On New Year's night of 1965, Sophia Bracy Harris and her family narrowly escaped death when a fire bomb burned their rural Alabama home to ashes, incinerating most of their personal belongings. The local community rallied to the aid of her parents and eight sisters and brothers with food, clothing and temporary shelter.

Harris, now 28, said she has never forgotten the sense of community displayed during the incident. She is now making a career out of helping communities across the state of Alabama to pool their resources in the operation of community-controlled child care centers.

Yesterday, Harris was among seven persons who received Rockefeller Public Service Awards for extraordinary achievements in fields that ranged from resource conservation to urban revitalization efforts to a system to provide low-cost health services and minority child care.

The Rockefeller Public Service Awards program, begun in 1952 by John D. Rockefeller III, honored only outstanding individuals in federal careers until 1976, when persons with both public and private achievements first were considered for the $10,000 awards. The cash is shared in cases in which two persons are selected.

At a luncheon yesterday at the Mayflower Hotel, two Chicago community leaders - Julian H. Levi and Arthur Brazier - Jointly received an award for their individual efforts to revitalize inner-city neighborhoods near the University of Chicago.

Levi, 68, brother of former U.S. Attorney General Edward H. Levi, is professor of urban studies at the universtiy and executive director of the South East Chicago Commission. He was cited for his efforts in guiding the Hyde Park-Kenwood community of Chicago through successful urban renewal.

Brazier, 56, a church pastor and founder in 1961 of TWO (The Woodlawn Organization) was cited for his outstanding leadership of the $3 million a year community development corporation, which serves as a national prototype for grassroots organizing.

Dr. John Runyan Jr., 53, of Memphis, Tenn., was selected to receive an award for his outstanding work in the area of "promotion of health, improved delivery of health services, and control of health costs."

In 1963, before decentralized primary health care became a national question, Dr. Runyan devised a system for reaching the largely poor, elderly and minority population of Memphis with high-quality health care. He currently is chairman of the Department of Community Medicine and director of Health Care Sciences at the University of Tennessee Medical School.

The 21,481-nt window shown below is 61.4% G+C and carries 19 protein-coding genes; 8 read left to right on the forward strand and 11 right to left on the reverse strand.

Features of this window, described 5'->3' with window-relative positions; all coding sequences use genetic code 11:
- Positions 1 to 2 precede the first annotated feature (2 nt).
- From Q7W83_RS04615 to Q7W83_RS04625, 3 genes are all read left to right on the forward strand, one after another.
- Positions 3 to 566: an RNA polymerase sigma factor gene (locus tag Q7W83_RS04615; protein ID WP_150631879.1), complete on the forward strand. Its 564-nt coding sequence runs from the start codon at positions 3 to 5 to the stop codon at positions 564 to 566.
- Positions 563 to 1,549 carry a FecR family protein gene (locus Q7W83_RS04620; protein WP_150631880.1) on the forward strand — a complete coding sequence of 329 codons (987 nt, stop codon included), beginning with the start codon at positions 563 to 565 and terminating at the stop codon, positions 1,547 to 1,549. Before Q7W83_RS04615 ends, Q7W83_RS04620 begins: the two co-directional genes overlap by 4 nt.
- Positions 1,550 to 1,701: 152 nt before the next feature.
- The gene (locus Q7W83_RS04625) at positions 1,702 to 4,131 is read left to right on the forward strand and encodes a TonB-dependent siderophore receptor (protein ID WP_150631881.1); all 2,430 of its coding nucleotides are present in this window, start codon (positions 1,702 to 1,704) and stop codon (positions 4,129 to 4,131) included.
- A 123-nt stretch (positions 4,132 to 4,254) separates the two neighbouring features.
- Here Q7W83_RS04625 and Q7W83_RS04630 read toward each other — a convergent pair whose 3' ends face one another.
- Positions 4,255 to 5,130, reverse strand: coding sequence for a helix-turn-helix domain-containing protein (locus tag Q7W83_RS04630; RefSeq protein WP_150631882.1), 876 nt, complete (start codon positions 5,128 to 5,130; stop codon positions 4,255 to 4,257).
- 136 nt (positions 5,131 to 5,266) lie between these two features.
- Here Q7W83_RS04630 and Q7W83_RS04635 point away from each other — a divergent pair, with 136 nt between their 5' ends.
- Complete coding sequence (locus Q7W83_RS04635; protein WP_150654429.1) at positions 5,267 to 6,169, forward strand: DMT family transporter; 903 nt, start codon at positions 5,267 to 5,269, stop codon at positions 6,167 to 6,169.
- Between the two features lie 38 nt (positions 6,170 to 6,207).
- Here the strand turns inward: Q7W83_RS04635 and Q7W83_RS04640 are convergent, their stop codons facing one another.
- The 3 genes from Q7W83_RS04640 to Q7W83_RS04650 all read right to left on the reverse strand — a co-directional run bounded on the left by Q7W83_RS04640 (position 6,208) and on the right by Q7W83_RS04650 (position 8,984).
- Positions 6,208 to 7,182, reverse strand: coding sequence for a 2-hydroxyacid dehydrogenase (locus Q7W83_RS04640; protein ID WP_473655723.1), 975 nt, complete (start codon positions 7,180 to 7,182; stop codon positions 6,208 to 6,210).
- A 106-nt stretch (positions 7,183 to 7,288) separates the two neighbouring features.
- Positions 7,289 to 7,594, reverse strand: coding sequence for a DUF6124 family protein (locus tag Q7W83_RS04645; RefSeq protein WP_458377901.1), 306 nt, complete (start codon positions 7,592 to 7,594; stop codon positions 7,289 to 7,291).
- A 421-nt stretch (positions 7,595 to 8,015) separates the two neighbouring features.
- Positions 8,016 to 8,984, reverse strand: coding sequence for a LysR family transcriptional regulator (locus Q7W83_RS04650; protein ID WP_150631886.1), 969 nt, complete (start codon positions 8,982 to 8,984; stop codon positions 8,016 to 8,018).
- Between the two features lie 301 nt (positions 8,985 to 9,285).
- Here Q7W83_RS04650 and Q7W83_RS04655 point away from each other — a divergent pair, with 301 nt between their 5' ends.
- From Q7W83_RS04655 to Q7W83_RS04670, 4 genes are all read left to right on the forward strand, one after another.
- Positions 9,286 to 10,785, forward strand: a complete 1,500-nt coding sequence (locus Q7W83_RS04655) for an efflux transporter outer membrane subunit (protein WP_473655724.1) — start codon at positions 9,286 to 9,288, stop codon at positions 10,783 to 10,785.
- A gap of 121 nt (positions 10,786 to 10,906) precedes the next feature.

M. King Hubbert, noted geologist and geophysicist, received an award for his contributions in the area of "conservation and development of natural resources and protection of the environment."

Hubbert, 73, who is retired from the U.S. Geological Survey, predicted as early as 1956 that the United States would reach its maximum production of oil around 1970, that production and discovery rates of petroleum and gas would decline rapidly thereafter and that there would be an eventual scarcity.

Howard Rowley, 50, manager of urban affairs and customer relations at the Rochester, N.Y., Gas and Electric Corporation, was cited for his effective mediation of a 1974 dispute between the state of New York and Mohawk Indians over land rights.

Rowley is credited with creating the mechanism that ultimately was used to settle the dispute between New York and a group of Mohawks who had forcefully taken over a tract of state-owned land.

Frieda R. Mitchell, 52, of Beaufort, S.C., and Harris, now of Mongomery. Ala., jointly received a Rockefeller Award for individual achievement for their work as child care advocates.

Mitchell was reorganized for her role in organizing community-based, community-controlled child care centers across the state of South Carolina and in communities throughout the South.

The award cites Mitchell, executive director of the Communities for Child Development program, as "a tireless worker for the improvement of life among black residents, especially children in South Carolina . . ."

Harris was recognized "for serving as the primary moving force in establishing and developing a statewide system of child care in Alabama."

Shortly after she graduated from Auburn University in 1972, Harris helped to organize the Federation of Community Controlled Child Care Centers in Alabama (FOCAL), an umbrella organization that provides support services for 79 child care centers in 37 Alabama countries.